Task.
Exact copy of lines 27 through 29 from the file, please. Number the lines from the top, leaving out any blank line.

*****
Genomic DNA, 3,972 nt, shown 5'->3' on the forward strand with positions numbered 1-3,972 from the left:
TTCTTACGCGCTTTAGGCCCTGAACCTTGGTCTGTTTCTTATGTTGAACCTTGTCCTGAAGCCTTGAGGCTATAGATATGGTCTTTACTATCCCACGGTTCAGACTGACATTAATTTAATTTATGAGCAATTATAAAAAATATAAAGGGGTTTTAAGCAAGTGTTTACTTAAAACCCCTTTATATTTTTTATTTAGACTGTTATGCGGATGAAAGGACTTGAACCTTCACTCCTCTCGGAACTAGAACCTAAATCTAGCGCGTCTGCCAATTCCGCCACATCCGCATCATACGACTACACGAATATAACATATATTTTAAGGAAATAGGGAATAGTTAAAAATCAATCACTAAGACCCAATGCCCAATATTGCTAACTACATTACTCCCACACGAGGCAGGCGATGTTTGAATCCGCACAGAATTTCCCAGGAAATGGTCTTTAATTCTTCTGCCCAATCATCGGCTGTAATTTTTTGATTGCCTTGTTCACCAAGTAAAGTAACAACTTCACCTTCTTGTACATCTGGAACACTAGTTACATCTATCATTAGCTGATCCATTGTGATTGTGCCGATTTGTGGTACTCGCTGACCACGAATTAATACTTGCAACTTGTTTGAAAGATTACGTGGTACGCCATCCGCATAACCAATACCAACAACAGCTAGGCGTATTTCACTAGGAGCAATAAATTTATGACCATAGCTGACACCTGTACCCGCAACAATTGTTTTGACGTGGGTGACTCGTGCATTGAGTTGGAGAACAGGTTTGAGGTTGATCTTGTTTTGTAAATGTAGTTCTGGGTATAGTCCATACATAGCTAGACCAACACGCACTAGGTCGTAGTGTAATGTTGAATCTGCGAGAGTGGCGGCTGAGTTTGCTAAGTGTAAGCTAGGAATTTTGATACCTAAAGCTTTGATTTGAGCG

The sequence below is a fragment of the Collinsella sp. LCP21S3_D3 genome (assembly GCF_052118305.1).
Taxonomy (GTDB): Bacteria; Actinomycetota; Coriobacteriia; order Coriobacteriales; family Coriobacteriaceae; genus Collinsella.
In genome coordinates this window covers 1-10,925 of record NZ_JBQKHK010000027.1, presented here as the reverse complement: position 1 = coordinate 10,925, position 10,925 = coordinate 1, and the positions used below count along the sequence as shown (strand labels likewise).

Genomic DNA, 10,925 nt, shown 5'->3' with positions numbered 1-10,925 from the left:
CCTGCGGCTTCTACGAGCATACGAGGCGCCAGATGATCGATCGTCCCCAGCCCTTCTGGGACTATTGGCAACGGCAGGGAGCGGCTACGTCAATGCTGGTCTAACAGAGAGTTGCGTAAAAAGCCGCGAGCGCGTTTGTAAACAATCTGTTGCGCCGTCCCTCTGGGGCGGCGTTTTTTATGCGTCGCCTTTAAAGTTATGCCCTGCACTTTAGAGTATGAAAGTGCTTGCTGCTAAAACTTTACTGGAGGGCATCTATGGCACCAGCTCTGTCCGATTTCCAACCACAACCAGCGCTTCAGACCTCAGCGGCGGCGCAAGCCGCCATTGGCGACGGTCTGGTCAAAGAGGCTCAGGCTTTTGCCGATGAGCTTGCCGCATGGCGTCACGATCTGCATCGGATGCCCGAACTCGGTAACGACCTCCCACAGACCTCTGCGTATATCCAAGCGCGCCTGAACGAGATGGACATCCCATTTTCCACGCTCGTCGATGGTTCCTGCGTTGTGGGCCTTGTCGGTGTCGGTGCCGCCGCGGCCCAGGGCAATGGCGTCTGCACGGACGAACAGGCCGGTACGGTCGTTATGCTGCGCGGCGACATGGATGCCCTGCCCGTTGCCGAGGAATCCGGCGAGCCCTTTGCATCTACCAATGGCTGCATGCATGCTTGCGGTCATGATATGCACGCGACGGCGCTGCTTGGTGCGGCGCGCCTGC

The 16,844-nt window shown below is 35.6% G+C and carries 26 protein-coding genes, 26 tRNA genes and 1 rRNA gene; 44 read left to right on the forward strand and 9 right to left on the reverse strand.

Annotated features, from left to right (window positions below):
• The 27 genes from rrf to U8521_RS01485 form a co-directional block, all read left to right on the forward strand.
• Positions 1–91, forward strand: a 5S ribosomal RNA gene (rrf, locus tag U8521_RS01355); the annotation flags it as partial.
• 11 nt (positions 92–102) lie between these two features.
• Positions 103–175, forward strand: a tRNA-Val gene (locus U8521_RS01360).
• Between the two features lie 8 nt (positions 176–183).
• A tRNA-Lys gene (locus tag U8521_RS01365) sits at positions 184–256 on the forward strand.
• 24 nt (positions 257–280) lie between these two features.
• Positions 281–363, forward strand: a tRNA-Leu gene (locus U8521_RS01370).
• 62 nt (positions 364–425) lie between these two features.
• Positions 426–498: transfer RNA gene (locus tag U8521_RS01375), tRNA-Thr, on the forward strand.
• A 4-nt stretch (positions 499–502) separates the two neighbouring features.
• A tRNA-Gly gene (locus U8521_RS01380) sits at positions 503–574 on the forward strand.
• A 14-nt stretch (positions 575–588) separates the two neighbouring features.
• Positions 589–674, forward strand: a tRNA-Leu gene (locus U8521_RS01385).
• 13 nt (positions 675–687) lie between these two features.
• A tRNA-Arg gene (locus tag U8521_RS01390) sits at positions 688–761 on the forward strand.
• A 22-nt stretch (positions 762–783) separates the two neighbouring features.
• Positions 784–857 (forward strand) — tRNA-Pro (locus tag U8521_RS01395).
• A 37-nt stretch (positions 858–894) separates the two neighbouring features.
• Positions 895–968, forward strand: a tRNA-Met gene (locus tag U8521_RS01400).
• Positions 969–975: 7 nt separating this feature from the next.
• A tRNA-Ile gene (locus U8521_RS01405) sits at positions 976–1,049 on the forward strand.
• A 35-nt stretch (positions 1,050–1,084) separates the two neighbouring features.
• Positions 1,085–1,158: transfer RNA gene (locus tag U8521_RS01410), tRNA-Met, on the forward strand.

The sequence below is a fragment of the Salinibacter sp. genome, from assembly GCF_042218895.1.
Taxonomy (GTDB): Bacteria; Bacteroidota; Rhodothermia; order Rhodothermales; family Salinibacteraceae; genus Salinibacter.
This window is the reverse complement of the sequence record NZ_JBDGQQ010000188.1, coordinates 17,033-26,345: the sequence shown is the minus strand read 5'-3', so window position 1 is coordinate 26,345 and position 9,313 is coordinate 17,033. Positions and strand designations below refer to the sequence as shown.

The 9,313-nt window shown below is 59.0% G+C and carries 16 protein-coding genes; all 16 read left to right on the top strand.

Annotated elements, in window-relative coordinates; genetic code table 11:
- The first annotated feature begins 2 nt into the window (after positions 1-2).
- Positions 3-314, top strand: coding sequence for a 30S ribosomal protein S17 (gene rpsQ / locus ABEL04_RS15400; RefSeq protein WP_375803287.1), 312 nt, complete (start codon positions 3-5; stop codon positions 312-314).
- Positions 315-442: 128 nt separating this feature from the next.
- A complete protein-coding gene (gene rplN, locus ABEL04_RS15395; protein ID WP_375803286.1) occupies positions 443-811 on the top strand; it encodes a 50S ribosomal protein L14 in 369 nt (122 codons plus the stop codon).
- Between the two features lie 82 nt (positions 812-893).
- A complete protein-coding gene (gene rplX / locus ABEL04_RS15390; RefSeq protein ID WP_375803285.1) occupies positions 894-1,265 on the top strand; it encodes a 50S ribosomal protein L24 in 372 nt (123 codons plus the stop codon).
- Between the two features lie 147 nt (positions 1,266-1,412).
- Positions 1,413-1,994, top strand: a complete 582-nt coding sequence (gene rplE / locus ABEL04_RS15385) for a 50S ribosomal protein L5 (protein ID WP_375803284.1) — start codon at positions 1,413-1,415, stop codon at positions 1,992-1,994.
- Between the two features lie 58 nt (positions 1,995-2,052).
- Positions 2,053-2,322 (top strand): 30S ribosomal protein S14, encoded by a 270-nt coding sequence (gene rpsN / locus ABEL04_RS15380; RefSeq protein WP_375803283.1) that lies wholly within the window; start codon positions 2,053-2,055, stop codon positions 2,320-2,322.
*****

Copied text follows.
• Positions 784–857 (forward strand) — tRNA-Pro (locus tag U8521_RS01395).
• A 37-nt stretch (positions 858–894) separates the two neighbouring features.
• Positions 895–968, forward strand: a tRNA-Met gene (locus tag U8521_RS01400).